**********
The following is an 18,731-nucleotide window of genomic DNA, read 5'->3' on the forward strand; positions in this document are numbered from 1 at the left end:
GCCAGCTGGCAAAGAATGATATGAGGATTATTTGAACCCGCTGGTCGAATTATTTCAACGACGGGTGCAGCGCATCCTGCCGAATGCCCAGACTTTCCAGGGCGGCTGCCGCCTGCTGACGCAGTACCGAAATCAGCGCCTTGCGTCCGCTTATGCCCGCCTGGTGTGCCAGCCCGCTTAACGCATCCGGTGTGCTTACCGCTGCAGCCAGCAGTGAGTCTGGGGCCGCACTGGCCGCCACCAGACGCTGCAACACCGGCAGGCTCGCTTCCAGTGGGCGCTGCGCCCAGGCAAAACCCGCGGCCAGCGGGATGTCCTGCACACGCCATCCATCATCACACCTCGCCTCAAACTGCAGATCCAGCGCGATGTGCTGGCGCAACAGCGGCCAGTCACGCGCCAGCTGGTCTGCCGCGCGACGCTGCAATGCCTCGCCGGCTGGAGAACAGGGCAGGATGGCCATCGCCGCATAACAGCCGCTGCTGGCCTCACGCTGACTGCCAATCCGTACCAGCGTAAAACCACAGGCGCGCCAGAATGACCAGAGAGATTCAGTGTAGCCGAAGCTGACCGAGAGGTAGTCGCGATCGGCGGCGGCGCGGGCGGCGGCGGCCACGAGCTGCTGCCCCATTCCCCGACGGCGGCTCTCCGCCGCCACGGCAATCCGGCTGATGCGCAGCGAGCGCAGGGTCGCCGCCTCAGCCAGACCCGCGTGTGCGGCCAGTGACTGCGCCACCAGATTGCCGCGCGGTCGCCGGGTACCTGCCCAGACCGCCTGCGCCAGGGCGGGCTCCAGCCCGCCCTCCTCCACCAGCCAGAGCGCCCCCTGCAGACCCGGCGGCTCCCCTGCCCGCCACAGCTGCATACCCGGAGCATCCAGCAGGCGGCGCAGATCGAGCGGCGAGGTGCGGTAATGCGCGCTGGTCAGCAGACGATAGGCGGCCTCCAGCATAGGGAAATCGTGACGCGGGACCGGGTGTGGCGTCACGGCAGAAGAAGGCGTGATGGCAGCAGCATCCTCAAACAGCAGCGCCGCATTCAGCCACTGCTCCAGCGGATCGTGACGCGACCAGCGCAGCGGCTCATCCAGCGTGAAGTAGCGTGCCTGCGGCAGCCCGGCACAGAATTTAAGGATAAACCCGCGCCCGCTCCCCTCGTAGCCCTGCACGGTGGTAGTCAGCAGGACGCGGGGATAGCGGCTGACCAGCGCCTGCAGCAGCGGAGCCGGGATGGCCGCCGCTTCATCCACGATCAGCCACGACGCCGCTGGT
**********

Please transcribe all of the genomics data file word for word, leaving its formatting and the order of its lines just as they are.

The following is an 18,731-nucleotide window of genomic DNA, read 5'->3' on the forward strand; positions in this document are numbered from 1 at the left end:
GCCAGCTGGCAAAGAATGATATGAGGATTATTTGAACCCGCTGGTCGAATTATTTCAACGACGGGTGCAGCGCATCCTGCCGAATGCCCAGACTTTCCAGGGCGGCTGCCGCCTGCTGACGCAGTACCGAAATCAGCGCCTTGCGTCCGCTTATGCCCGCCTGGTGTGCCAGCCCGCTTAACGCATCCGGTGTGCTTACCGCTGCAGCCAGCAGTGAGTCTGGGGCCGCACTGGCCGCCACCAGACGCTGCAACACCGGCAGGCTCGCTTCCAGTGGGCGCTGCGCCCAGGCAAAACCCGCGGCCAGCGGGATGTCCTGCACACGCCATCCATCATCACACCTCGCCTCAAACTGCAGATCCAGCGCGATGTGCTGGCGCAACAGCGGCCAGTCACGCGCCAGCTGGTCTGCCGCGCGACGCTGCAATGCCTCGCCGGCTGGAGAACAGGGCAGGATGGCCATCGCCGCATAACAGCCGCTGCTGGCCTCACGCTGACTGCCAATCCGTACCAGCGTAAAACCACAGGCGCGCCAGAATGACCAGAGAGATTCAGTGTAGCCGAAGCTGACCGAGAGGTAGTCGCGATCGGCGGCGGCGCGGGCGGCGGCGGCCACGAGCTGCTGCCCCATTCCCCGACGGCGGCTCTCCGCCGCCACGGCAATCCGGCTGATGCGCAGCGAGCGCAGGGTCGCCGCCTCAGCCAGACCCGCGTGTGCGGCCAGTGACTGCGCCACCAGATTGCCGCGCGGTCGCCGGGTACCTGCCCAGACCGCCTGCGCCAGGGCGGGCTCCAGCCCGCCCTCCTCCACCAGCCAGAGCGCCCCCTGCAGACCCGGCGGCTCCCCTGCCCGCCACAGCTGCATACCCGGAGCATCCAGCAGGCGGCGCAGATCGAGCGGCGAGGTGCGGTAATGCGCGCTGGTCAGCAGACGATAGGCGGCCTCCAGCATAGGGAAATCGTGACGCGGGACCGGGTGTGGCGTCACGGCAGAAGAAGGCGTGATGGCAGCAGCATCCTCAAACAGCAGCGCCGCATTCAGCCACTGCTCCAGCGGATCGTGACGCGACCAGCGCAGCGGCTCATCCAGCGTGAAGTAGCGTGCCTGCGGCAGCCCGGCACAGAATTTAAGGATAAACCCGCGCCCGCTCCCCTCGTAGCCCTGCACGGTGGTAGTCAGCAGGACGCGGGGATAGCGGCTGACCAGCGCCTGCAGCAGCGGAGCCGGGATGGCCGCCGCTTCATCCACGATCAGCCACGACGCCGCTGGT